August 1, 1909 - April 6, 1997
August 1, 1909 - February 23, 1998
Identical twins, Clarence, left and Lawrence Evans standing look quite dapper in their attire.
Original Photo given to me by my Great-Grandfather
Orginal Post: by Pat Welch, Lifestyle Editor for the Sherman Democrate in August 1991 for their 90th Birthday Celebration.
Sherman - The Evans twins, Clarence and Larence, are like "Two Peas in a Pod". It's hard to tell one from the other even after 90 years
The twins have a zest for life and live every minute to the fullest. They were born Aug. 1, 1901, in Leonard, sons of George Washington and Anthaline Evans. They grew up on a 200-acre farm and farm life was all the two ever knew until they were grown and married.
The twins agree that farm life is a little tough and they've had their share of hard work. So have their other four brothers and sister, Gracie, who Lawrence said was "Spoiled Rotten" by her six older brothers.
They remember picking cotton at a very young age with cotton sacks their mother made from feed sacks, slopping the hogs, milking cows,, cutting wood, shelling corn, plowing and planting the fields. They agree that children today dont know what hard work is.
But along wtih hard work, there was a lot of fun growing up. For entertainment, Clarence laughed and said the game was usually wrestling or just plain fighting in the big old barn out back. He said on rainy days they would scoot off to the barn, form a ring (called the bull dog ring) and have a good time. Lawrence said the barn was their favorite spot away from the parents, playing, fighting, dreaming of far away places and things to do.
Their parents were strict. Church was the center of most everything they did. Their dad was superintendent of Sunday school at the Baptist Chruch and they were there everytime the door opened. Being strict Baptist, they were not allowed to dance or play cards. Like a lot of small communites, church servies were shared with different denominations, and they went to the Methodist Church on Sunday Evenings.
Strict or not, boys will be boys, and the Evans twins were certainly not without their pranks. They recalled when their parents would go to town they were on their own with only grandpa to watch over them. Grandfather lived with them for 17 years and never once told on them for their frivolous acts.
More than once when their parents were away they would meet peddlers passing by and sell chicken and eggs and pocket a few cents for "going to town." Grandpa kept his mouth shut even when their parents wondered wht had happened to the chickens.
Like all farms, they had their share of cats. One day on the way to town, their grandpa loaded the buggy with the little furry creatures and the boys dropped off a cat here and there. They both really got a kick out of telling about depositing a cat at the home of a woman as they went to town and on their way back, the woman was standing in the road with the cat and handed the cat back to them without saying a word.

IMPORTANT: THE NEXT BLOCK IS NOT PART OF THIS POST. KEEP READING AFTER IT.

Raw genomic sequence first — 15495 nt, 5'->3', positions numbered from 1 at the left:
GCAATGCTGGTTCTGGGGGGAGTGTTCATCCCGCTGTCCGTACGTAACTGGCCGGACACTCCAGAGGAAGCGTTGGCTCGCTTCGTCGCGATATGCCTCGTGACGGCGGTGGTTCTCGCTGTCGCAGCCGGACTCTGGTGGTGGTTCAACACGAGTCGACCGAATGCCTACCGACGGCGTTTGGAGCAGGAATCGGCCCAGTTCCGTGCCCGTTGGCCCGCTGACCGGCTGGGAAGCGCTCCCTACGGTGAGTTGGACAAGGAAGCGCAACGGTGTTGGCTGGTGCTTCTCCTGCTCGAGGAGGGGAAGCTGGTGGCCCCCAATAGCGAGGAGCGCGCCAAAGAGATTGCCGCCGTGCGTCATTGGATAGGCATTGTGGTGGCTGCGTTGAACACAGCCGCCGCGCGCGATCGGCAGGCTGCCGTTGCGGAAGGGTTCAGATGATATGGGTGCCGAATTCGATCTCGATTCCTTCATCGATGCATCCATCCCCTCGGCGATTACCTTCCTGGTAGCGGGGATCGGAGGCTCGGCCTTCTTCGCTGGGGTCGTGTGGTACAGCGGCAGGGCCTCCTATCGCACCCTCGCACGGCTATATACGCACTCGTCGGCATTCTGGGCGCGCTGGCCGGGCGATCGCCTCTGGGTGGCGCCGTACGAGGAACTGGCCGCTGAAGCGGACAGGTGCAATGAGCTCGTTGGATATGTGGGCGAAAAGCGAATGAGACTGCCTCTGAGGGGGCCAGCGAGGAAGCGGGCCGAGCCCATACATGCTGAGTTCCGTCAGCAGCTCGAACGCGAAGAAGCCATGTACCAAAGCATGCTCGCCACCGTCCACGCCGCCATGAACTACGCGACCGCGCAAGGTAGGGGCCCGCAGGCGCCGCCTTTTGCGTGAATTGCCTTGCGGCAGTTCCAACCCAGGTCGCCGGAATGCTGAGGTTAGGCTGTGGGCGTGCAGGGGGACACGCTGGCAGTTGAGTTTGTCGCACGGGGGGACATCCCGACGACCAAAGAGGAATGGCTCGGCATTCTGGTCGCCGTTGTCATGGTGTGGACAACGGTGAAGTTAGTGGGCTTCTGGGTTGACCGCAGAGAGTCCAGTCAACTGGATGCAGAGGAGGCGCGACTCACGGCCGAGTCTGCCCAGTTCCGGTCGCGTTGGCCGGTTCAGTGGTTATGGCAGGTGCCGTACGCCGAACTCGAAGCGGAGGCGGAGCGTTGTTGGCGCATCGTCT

When they were teenagers and older the twins said they were never out of a job. They were taught how to work and were always willing to put out a good hard days work for others. "Work never hurt anyone, and we are proff of that saying," they said.
Good lookers, the twins caught the eyes of a few young ladies in the area... but they had their sights on two. Lawrence favored Lela Mae Simms and Clarence fell for Alma Elizabeth Clark.
Lawrence laughed, looking at Lela as he told of their wedding day, Aug. 16, 1919. She was 16 and he was 18 years old. Her dad was out hunting so they eloped in his buggy to the preacher's house. They were afraid to drive down the road so they drove down the corn rows in the field. The preacher married them on the run and watched her dad drive right past them as they were picking over the tall corn.
Her father may have objected, but it was a marriage that weathered time and the couple will be celebrating their 72nd Anniversary this month.
Clarence and Alma slipped away in his horse drawn buggy on Aug. 14, 1922, drove up to the same preacher's house and were married as they were seated in the buggy. Clarence said the preacher cam out with his Bible and married them and they took time for him to make a picture of them with his box camera. They were married 64 years when Alma died in September 1978.
Clarence worked for Southern Ice Company in Sherman delivering to nerly every house in town. He worked for Lingo-Leeper Lumber Company and Foxworth-Galbreath Lumber Company where he was yard forman retiring at the age of 62.
Lawrence farmed most of his life and retired from Plano School System.
Bothy have a mischievous look and infectious smile and agreed that life has been good to them. Their advice to others is live every day to the fullest. Do what you want to do.
Lawrence resides in Van Alstyne where he is a member of the First Baptist Church and Clarence in Sherman and is a member of Grayson Bible Baptist Church.
Clarence has a daughter, Lyda Mae Campbell, who resides in Sherman. he has two grandchildren and two great-grandchildren.
Lawerence has five children, Virgil of Anna, Ophelia Graves of Van Alstyne, Von Ray of Mt. Pleasant, Ann Margaret Wilder of Dallas, and Theda Marie Briggs of Denison. He has 18 grandchildren and five great-grandchildren.
They have two surviving siblings, their sister, Gracie Thomas, 85, of Leonard, and Earnest, 96 of San Antonio.
Clarence and LAwerence will be honored with a party from 2 until 4 pm Sunday at Shady Oaks Nursing Home in Sherman where Lawrence is recouperating from hip surgery. He hopes to be in his own home in Van Alstyne shortly.
Their Children will host the even that is open to friends and relatives.